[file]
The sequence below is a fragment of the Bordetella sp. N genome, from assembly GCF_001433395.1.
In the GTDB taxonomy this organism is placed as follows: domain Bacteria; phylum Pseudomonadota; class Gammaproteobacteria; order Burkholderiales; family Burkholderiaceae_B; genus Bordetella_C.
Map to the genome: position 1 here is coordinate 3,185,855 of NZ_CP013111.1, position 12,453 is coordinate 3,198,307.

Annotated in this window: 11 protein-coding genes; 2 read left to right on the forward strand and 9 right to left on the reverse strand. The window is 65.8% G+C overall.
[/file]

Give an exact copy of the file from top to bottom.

The sequence below is a fragment of the Bordetella sp. N genome, from assembly GCF_001433395.1.
In the GTDB taxonomy this organism is placed as follows: domain Bacteria; phylum Pseudomonadota; class Gammaproteobacteria; order Burkholderiales; family Burkholderiaceae_B; genus Bordetella_C.
Map to the genome: position 1 here is coordinate 3,185,855 of NZ_CP013111.1, position 12,453 is coordinate 3,198,307.

Annotated in this window: 11 protein-coding genes; 2 read left to right on the forward strand and 9 right to left on the reverse strand. The window is 65.8% G+C overall.